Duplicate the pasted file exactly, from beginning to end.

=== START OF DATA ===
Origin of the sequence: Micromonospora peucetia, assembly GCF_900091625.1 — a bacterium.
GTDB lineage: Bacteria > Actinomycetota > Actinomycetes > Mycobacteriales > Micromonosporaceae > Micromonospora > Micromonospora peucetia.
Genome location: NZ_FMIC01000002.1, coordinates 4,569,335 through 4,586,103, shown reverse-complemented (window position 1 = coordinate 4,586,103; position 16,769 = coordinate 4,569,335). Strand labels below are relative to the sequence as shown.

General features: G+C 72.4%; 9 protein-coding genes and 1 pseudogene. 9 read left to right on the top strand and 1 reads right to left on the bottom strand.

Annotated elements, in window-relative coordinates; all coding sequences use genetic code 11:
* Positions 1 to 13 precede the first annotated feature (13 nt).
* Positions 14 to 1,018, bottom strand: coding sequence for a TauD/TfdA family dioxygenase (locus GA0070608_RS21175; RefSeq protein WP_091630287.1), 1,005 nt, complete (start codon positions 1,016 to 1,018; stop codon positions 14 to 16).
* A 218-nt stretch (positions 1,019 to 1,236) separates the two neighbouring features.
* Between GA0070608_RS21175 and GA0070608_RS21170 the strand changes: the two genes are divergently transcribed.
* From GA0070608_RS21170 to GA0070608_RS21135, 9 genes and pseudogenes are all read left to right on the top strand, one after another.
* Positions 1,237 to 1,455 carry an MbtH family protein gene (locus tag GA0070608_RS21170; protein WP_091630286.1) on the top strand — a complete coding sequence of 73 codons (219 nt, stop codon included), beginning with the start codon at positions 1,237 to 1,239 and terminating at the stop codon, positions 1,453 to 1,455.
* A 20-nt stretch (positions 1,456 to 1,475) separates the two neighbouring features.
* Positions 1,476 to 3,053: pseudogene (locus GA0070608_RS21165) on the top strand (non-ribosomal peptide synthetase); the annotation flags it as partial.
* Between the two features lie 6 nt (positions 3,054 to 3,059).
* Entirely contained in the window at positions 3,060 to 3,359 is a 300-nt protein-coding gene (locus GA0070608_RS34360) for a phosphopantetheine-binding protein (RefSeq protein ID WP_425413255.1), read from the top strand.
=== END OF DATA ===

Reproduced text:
Origin of the sequence: Micromonospora peucetia, assembly GCF_900091625.1 — a bacterium.
GTDB lineage: Bacteria > Actinomycetota > Actinomycetes > Mycobacteriales > Micromonosporaceae > Micromonospora > Micromonospora peucetia.
Genome location: NZ_FMIC01000002.1, coordinates 4,569,335 through 4,586,103, shown reverse-complemented (window position 1 = coordinate 4,586,103; position 16,769 = coordinate 4,569,335). Strand labels below are relative to the sequence as shown.

General features: G+C 72.4%; 9 protein-coding genes and 1 pseudogene. 9 read left to right on the top strand and 1 reads right to left on the bottom strand.

Annotated elements, in window-relative coordinates; all coding sequences use genetic code 11:
* Positions 1 to 13 precede the first annotated feature (13 nt).
* Positions 14 to 1,018, bottom strand: coding sequence for a TauD/TfdA family dioxygenase (locus GA0070608_RS21175; RefSeq protein WP_091630287.1), 1,005 nt, complete (start codon positions 1,016 to 1,018; stop codon positions 14 to 16).
* A 218-nt stretch (positions 1,019 to 1,236) separates the two neighbouring features.
* Between GA0070608_RS21175 and GA0070608_RS21170 the strand changes: the two genes are divergently transcribed.
* From GA0070608_RS21170 to GA0070608_RS21135, 9 genes and pseudogenes are all read left to right on the top strand, one after another.
* Positions 1,237 to 1,455 carry an MbtH family protein gene (locus tag GA0070608_RS21170; protein WP_091630286.1) on the top strand — a complete coding sequence of 73 codons (219 nt, stop codon included), beginning with the start codon at positions 1,237 to 1,239 and terminating at the stop codon, positions 1,453 to 1,455.
* A 20-nt stretch (positions 1,456 to 1,475) separates the two neighbouring features.
* Positions 1,476 to 3,053: pseudogene (locus GA0070608_RS21165) on the top strand (non-ribosomal peptide synthetase); the annotation flags it as partial.
* Between the two features lie 6 nt (positions 3,054 to 3,059).
* Entirely contained in the window at positions 3,060 to 3,359 is a 300-nt protein-coding gene (locus GA0070608_RS34360) for a phosphopantetheine-binding protein (RefSeq protein ID WP_425413255.1), read from the top strand.